OMG

OMG: three little letters representing Creator and creature, infinity and love; or the fool’s laughter, signifying nothing?

There is a world of difference between ‘Oh, my God!’ used as a virtually meaningless  exclamation of surprise and ‘O my God’ used as the language of prayer. They are as different as chalk and cheese, as far apart as the East is from the West. If one were to say how offensive the misuse of God’s name is to the ears of believers, one might be regarded as rather strange, ‘excessively’ religious, a bit of a pompous ass (donkey to our American friends). The acronym makes it no better. To triviliase the Infinite is surely the mark of the very shallow.

So what of ‘O my God’? We use those three little words to call upon the Almighty with joy, thanksgiving and contrition. They are our comfort in sorrow, our help in times of need; the only words necessary to adoration. They are
‘church-bells beyond the starres heard, the soul’s blood,
The land of spices: something understood.’

Can we reclaim them? Does it matter? Look at the front page of today’s BBC website or any newspaper and ask yourself how and why we came to this. If that doesn’t bring you to your knees, I don’t know what will.

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9 thoughts on “OMG”

  1. Thank you for bringing a beautiful, Oh My God, to my day.
    Maybe I will pray that all who say it absent-mindedly and irreverently discover the joy of meaning every word of it.

  2. I fear it is a fashion, like ‘awesome’. It is lazy language, for people who do not mind using words that they devalue.

    Truly, there is little that is awesome except the Almighty. And most of ‘us’ would not use the expression, ‘Oh my God!’, except in moments of dire need or reverent joy.

    The only comfort I can offer myself or your readers is ‘this too will pass’.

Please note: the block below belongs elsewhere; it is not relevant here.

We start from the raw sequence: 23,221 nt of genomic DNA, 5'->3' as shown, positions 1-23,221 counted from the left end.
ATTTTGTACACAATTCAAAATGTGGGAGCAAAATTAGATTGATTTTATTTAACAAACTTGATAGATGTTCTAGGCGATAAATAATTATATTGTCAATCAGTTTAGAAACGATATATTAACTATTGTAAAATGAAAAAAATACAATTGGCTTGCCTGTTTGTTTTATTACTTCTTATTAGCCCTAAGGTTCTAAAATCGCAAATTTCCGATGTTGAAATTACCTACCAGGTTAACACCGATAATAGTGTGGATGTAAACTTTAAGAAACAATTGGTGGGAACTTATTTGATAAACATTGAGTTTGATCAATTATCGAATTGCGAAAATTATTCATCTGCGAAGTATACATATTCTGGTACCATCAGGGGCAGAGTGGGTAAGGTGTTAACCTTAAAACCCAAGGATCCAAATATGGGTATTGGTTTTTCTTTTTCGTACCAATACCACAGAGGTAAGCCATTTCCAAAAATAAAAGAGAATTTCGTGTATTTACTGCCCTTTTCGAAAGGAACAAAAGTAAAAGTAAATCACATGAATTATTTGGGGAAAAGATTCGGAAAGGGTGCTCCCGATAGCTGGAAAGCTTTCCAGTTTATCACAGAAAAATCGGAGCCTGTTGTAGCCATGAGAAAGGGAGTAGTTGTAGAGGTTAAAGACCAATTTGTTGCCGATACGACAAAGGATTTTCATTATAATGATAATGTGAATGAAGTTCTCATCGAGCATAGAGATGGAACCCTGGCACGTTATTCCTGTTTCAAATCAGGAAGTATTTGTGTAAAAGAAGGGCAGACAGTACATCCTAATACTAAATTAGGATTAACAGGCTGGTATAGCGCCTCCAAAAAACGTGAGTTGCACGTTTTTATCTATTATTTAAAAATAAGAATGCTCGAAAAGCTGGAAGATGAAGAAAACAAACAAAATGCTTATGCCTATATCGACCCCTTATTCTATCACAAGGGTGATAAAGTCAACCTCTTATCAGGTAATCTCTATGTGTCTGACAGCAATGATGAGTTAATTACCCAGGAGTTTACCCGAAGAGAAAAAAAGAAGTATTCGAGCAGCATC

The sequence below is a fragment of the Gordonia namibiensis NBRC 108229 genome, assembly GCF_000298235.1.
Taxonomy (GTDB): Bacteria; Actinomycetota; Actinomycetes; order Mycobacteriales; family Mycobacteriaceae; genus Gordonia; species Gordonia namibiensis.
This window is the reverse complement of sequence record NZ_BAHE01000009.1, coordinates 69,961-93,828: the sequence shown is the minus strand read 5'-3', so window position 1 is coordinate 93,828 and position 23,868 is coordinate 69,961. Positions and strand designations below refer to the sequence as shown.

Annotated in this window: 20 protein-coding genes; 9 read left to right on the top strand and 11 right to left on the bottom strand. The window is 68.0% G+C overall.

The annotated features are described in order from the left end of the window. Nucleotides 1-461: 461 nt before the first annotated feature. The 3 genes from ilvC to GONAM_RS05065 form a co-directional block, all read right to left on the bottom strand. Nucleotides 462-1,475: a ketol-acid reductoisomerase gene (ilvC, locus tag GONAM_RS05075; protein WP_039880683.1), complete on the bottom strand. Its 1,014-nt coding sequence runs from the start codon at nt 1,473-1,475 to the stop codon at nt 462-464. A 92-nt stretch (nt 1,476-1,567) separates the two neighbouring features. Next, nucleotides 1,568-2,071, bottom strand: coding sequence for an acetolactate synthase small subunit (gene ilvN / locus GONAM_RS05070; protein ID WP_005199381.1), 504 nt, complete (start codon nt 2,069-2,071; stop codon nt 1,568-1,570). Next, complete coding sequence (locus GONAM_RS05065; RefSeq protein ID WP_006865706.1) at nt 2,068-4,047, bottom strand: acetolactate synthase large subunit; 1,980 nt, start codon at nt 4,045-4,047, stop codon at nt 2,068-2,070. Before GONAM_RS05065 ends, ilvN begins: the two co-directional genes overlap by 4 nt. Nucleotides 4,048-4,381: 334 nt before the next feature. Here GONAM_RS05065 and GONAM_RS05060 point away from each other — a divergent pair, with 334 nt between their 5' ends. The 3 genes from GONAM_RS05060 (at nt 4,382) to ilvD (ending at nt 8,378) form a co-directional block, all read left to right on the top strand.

3. Thank you for bringing this to our attention. The use of OMG is, at best, deeply saddening. My generation was taught to believe it a blasphemy and I can now understand why that isn’t going too far.

    Such, I am sure, is not the intention of most users. But this haphazard expression does not honour God. Widespreading secularism and modern hubris – which sees no connection with the state of the world and its own tenets – fails to take into account one thing:

    The existence of God does not depend upon our belief in him.

    The Lord’s Prayer (and the old Mosaic manual for human survival, the Ten Commandments, upon which our legal system was founded) acknowledges God before all else. Individuals are free to believe what they choose, but to honour a Creative Power bigger than we are only enlarges the human potential for good in a fallen world and, with added prayer, invites and inspires the working of the Holy Spirit to renew the face of the earth.

  4. Thank you for this inspiring post. I have used OMG as my prayer today; a day spent in hospital appointments. I’m not sure that we as a society can reclaim it, but certainly as an individual this cry has sustained me in giving thanks, dealing with pain, sitting with others in waiting rooms and meeting with hospital staff.
    I read somewhere that a short phrase like this, spoken with a wide range of intentions can be called an ‘arrow prayer’

  5. I had an optometrist’s appt. yesterday, new eyeglass lenses required. The technician described a new type of lens, exclaiming “These made a big difference, not huge, it was not like “I saw Jesus” but they were so much better.” Needless to say I was taken aback, she excused her outburst as merely irreverent humour, in keeping with that of her family, then stated she was glad she hadn’t offended me. Maybe the problem with all these blasphemers is that they do need to meet Jesus – we seem to be living in an increasingly pagan world.

  6. “If one were to say how offensive the misuse of God’s name is to the ears of believers, one might be regarded as rather strange.” I fear that many believers, sadly, are less than offended.

  7. Thank you for sharing your thoughts and reflections. I often think the main value of blogging is in the insights shared by the readers. I have spent today locating, ironing and hanging curtains, shopping for wood glue and similar exciting items; tonight I have an article to write. Not once have I heard or read the acronym I so much dislike. Truly, God is a God of surprises.

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